Updated: Feb 21, 2022
An old Lakeside Marblehead area icon could be getting a facelift- and a new set of hands- if one local builder can raise the funds for the project.
For the last fifty years, "Handless Jacques", a 32-foot fiberglass statue of a mustached Frenchman, has been standing outside of the BP Mickey Mart gas station on Route 163 in Danbury Township.
In the late 1960s, Jacques stood outside of a locally-owned sandwich shop in Marion, leaning out over the road carrying a tray with a huge fiberglass roast beef sandwich.
By the 1970s, the shop was bought out by a large chain and Jacques was out of a job.
He was loaded onto a flatbed truck and moved to Danbury Township in the early 1970s, where he has stood and delighted millions of passerby on their way to Marblehead for several generations.
But time and the northwest Ohio weather has not been kind to Jacques. His paint has faded, he's lost his tray and his hands, his coattails and has several holes in his legs and shoes.
However, one former local builder aims to give Jacques a makeover, restoring him to his former glory - but he wants local help to complete the project.
Mike Cahill, who owned Professional Homes and Offices, Inc. out of Medina and then Marblehead, wants to restore Jacques to be the welcoming agent of the Marblehead Peninsula.
"Everyone has been driving past this statue for fifty-plus years," Cahill said. "It brings a smile to everyone's face. People stop and take pictures with him."
All in all, the price tag to restore Jacques was quoted between $68,000 and $89,000, but Cahill said he is up for the challenge.
"It's not your average project," he said. "But the timing is good."
The stars seem to be aligning in Cahill's favor as well.
Late last year Cahill approached the Danbury Township trustees about his idea of breathing life back into the large statue and in February 2022 they were reviewing the zoning laws.
Dave Young, of Young's RV, owns the property Jacques stands on and is willing to work with Cahill on the project.
Corporate BP/Mickey Mart has considered to move their sign to give a clear view of the giant. Managers have also offered to donate power, water and use of the facilities during renovations.
What he needs now is community support and donations from across the peninsula and for interested parties to get involved. And he needs volunteers too.
"The more the merrier. I need all sorts of skills," he said of volunteers. Besides the physical restoration, the project will need the public to spread the word, help recruit others on this unique opportunity.
Cahill's plan is split up into three phases of construction.
First is to fix the statue itself, starting with the broken coattails, down to the feet and then back up again. It will take at least 120 gallons of fiberglass resin, he said.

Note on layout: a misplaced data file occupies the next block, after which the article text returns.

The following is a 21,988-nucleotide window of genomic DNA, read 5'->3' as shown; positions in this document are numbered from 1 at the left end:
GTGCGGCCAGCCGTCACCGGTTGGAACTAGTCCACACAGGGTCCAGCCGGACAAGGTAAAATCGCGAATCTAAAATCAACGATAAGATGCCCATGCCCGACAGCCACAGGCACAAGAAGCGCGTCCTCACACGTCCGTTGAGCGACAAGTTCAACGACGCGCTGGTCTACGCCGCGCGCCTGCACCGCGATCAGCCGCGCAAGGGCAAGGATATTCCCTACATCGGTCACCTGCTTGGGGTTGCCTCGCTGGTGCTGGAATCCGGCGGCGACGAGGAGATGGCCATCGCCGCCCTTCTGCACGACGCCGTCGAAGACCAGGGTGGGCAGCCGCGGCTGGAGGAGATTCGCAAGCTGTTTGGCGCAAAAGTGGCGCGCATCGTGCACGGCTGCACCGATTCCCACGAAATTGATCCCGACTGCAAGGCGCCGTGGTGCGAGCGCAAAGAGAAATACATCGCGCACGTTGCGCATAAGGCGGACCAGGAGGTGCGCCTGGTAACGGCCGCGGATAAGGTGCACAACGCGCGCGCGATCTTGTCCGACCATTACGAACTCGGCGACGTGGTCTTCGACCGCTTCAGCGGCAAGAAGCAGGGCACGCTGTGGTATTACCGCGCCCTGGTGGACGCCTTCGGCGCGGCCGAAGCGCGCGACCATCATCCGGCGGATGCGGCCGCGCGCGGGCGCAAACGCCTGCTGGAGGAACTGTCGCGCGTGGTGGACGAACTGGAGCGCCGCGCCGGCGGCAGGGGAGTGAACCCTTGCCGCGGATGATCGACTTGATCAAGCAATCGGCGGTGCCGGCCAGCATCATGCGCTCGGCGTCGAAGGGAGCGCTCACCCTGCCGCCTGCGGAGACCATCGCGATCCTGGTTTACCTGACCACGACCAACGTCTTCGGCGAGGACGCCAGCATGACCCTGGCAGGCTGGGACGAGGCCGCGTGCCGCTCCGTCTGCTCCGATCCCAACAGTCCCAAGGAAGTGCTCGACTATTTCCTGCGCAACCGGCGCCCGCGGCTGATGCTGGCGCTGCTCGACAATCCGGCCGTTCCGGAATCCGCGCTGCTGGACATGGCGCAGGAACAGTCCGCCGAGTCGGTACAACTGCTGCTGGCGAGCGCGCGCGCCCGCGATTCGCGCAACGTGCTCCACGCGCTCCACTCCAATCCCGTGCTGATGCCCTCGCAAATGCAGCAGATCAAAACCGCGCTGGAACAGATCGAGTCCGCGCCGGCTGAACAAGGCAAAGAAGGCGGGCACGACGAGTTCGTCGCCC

In Cahill's mind, Jacques will have one hand outstretched, as if to shake your hand. The other will hold a flag pole.
The second phase includes adding signage, stonework and landscaping.
The third is to add solar-powered energy efficient LED lighting around the statue.
Construction will take place in the mild spring and fall seasons, he said, not to cause too much disruption in the heavy trafficked summer months.
Despite having made no formal announcements of Jacques makeover yet, Cahill said it's had quite the robust reaction.
He has enlisted the help of the Greater Port Clinton Area Arts Council to help with fundraising and having a 501c3 behind the project.
The Marblehead Chamber of Commerce has offered to put a donate button on their web pages and help generate donations, he said. Lake Erie Shores and Islands tourism board has also joined the cause.
Though he moved to Venice, Florida, and he hung up his hat working in building 10 years ago to care for ailing family members, on a recent visit back to Marblehead, Cahill said Jacques grabbed his attention and he couldn't stop thinking of him.
He is hopeful that the people of the peninsula, as well as local businesses and other organizations will jump in to that dream with him.
He wants to enlist as much local support and to do the construction with local companies. The more volunteers - from the actual renovation, supplies, equipment and just spreading the word - the quicker the project can get started.
"I want to let the public decide if they want this," he said. "It's about the community. It's up to them."
To make a donation, please visit the Greater Port Clinton Area Arts Council at The Arts Garage, located in the old city garage at 317 W. Perry Street, Port Clinton, OH 43452.
Checks can be mailed to:
P.O. Box 66
Port Clinton, OH 43452
Interested parties can also send inquiries by email to email@example.com. Please include your name, skill sets and how you would like to help.